PHOTO: Deryk McAlpin

Kevin Hofbauer playing Banquo

Kevin Hofbauer tells us why he became an actor rather than a soldier.

Ahead of the Macbeth season, Kevin Hofbauer tells us why he became an actor rather than a soldier.

What is Macbeth about?

The power struggle between faith, loyalty, honour, where your allegiances lie and taking things into your own hands to hasten what you want. You can mould fate into what you perceive it to be. I think Banquo is very loyal, he’s loyal to the King – whoever that may be. When he first hears about the premonitions, he’s sort of like a person who has dabbled in reading the horoscopes but doesn’t take them too seriously. Whereas Macbeth has got more to gain from it, so he takes it more seriously.

How do you perceive and embody your character?

The main characteristic for Banquo is loyalty, and I can reach from that. In my family and culture, loyalty and family play an extremely important role. For Banquo, his family having the lineage of royal blood, it seems quite fitting. The embodiment of it has just been about being that listening best friend of Macbeth – that’s one of the main tasks. It’s sort of like when you see a good friend of yours go down a path that they probably shouldn’t, but you don’t know where to draw the line; when it’s appropriate for you to speak up and say something, and when you think that they’ll be able to get out of it themselves without you interjecting. Unfortunately, it’s the latter in Macbeth – Banquo doesn’t get the chance to step in, and Macbeth drew up Banquo’s fate. Being a ghost is fine, because all my focus is going on Macbeth. It’s like ‘you killed me, you’ve got to live with this image, and I’m going to let you stare into my eyes and I’m going to hit you right back with it. I’m going to give you all the guilt and destroy you mentally, because you’ve taken my life on this silly thing we saw one night – these three witches, and now you’ve gone crazy.’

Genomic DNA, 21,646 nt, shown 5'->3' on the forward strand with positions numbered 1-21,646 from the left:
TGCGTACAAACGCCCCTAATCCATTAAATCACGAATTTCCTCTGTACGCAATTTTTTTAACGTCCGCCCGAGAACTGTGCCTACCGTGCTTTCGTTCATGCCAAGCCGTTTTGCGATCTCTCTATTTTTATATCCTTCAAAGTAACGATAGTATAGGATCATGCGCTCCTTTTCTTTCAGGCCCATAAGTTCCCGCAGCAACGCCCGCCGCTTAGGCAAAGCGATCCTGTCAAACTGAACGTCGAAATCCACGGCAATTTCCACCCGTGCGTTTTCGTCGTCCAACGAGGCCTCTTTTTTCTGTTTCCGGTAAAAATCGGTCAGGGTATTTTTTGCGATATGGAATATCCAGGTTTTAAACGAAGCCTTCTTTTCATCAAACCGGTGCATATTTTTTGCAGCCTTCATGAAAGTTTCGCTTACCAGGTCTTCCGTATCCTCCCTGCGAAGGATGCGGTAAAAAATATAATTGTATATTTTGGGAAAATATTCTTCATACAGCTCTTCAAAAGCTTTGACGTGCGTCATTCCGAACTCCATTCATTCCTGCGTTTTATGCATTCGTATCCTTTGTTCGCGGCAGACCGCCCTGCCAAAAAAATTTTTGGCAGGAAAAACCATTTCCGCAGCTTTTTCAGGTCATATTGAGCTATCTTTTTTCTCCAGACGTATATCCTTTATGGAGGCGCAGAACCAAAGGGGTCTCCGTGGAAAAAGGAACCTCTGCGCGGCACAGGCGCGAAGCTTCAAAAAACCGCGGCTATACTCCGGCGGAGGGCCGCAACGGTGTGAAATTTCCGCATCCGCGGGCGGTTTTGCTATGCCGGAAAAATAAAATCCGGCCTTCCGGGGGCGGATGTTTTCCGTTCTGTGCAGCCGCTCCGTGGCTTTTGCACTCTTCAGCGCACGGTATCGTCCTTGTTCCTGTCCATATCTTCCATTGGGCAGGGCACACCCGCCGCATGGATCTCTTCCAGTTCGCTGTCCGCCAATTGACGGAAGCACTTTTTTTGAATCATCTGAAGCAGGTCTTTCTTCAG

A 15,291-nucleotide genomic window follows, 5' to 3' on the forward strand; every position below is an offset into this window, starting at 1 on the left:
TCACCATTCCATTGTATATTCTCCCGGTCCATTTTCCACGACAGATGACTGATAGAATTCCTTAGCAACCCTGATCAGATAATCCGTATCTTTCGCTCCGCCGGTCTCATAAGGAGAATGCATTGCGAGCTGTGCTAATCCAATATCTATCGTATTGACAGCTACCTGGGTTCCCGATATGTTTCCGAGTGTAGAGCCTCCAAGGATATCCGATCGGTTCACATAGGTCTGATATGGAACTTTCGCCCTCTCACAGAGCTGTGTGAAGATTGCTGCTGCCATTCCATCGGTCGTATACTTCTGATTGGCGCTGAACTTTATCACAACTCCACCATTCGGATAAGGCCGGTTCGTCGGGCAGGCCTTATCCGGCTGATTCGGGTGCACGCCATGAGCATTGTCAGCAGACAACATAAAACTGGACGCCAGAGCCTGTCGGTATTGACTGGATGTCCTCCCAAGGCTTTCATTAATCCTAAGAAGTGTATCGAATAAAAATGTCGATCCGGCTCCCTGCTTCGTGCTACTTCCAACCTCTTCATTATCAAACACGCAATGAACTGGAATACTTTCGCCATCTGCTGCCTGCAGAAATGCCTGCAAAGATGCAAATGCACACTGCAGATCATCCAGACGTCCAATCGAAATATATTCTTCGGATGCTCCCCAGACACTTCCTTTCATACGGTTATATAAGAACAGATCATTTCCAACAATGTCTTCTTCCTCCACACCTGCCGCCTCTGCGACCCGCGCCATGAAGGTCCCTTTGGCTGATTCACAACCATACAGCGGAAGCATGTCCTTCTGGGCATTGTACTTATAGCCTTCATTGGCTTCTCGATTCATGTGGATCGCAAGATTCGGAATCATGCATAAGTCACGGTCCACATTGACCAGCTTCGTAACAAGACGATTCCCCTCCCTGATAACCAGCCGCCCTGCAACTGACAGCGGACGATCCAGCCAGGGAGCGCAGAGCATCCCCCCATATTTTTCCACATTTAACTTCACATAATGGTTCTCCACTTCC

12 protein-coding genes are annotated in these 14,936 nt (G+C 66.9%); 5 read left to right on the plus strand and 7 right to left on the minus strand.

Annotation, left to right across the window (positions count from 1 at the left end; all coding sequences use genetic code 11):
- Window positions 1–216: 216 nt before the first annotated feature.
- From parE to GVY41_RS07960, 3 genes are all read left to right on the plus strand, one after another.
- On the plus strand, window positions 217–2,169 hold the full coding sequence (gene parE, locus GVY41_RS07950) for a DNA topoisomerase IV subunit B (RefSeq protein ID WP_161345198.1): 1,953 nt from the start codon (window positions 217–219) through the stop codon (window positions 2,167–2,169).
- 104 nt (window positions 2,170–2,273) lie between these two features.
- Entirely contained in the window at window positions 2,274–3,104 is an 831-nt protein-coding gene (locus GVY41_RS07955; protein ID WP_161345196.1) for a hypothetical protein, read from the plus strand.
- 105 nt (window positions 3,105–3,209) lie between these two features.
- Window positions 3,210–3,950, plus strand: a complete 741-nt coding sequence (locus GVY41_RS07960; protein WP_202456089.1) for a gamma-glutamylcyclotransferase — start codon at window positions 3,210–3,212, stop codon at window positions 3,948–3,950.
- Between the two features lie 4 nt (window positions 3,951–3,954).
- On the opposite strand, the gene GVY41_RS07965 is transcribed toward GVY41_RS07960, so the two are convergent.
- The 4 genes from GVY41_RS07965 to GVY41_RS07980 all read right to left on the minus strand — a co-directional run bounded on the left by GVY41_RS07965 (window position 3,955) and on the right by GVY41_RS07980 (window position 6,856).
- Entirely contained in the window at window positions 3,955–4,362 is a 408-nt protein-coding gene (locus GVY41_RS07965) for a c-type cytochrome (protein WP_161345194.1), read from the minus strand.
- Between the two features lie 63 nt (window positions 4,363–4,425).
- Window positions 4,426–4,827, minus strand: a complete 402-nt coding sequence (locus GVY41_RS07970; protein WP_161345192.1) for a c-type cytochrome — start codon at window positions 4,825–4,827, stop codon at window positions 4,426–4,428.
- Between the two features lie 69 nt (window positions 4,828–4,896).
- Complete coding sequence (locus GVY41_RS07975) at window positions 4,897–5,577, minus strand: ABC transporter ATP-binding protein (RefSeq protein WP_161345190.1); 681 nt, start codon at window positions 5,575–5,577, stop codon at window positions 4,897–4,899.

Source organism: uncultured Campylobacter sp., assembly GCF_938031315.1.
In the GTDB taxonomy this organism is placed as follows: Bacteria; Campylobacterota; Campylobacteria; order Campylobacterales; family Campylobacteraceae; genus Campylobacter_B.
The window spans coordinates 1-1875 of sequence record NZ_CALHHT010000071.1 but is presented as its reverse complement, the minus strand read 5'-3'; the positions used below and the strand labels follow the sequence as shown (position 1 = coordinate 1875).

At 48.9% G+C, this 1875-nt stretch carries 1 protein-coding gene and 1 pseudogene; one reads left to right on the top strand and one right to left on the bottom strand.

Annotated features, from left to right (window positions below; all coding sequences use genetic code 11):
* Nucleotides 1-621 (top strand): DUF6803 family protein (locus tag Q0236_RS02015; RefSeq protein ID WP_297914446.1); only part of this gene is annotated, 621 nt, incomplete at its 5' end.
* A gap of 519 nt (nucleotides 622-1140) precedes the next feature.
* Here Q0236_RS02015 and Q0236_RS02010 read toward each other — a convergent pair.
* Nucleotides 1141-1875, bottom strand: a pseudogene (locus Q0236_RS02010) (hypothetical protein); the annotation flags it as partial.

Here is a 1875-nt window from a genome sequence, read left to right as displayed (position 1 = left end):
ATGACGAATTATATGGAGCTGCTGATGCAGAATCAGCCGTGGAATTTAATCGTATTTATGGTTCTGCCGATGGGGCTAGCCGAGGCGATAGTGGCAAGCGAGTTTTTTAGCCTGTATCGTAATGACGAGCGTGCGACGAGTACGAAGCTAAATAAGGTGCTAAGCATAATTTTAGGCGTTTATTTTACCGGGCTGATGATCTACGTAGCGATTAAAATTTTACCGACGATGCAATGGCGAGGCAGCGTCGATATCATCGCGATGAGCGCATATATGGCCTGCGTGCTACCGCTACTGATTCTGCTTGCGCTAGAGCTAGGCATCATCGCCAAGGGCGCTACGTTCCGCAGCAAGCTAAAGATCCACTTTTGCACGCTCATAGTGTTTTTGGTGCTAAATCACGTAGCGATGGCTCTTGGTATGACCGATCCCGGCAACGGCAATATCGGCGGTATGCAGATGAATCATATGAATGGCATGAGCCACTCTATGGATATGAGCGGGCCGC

How does this production resonate with our world today?

One of the lines later on in the play is ‘Some say he’s mad, others that lesser hate him do call it valiant fury’. So it is this thing where some people are saying this, and others are on his side. I think that’s what’s happening today, even with the Trump administration, and in North Korea – he’s taking out people from his family – if you’re not on his side, you’re of no use. Banquo was more family than friend with Macbeth. They don’t just go to war together, they win wars together. They have such a close bond, that for him to be so drunk on power as to get rid of him, I’d describe that as dictator-level crazy.

What was your first experience of Shakespeare?

In Year 11 English we studied Macbeth. I wanted to be in the army, because I come from a military family, and it was through learning the language of Shakespeare that I joined drama and found a passion for it, so it’s actually quite wonderful to have studied it at school, to have learnt about it there, and to get to this level of professional theatre. The moment that I got this role I sent my drama teacher an email, because I wasn’t a good student, and she kept me in class!

Macbeth plays at Southbank Theatre from 5 June. Book now.

Published on 4 June 2017

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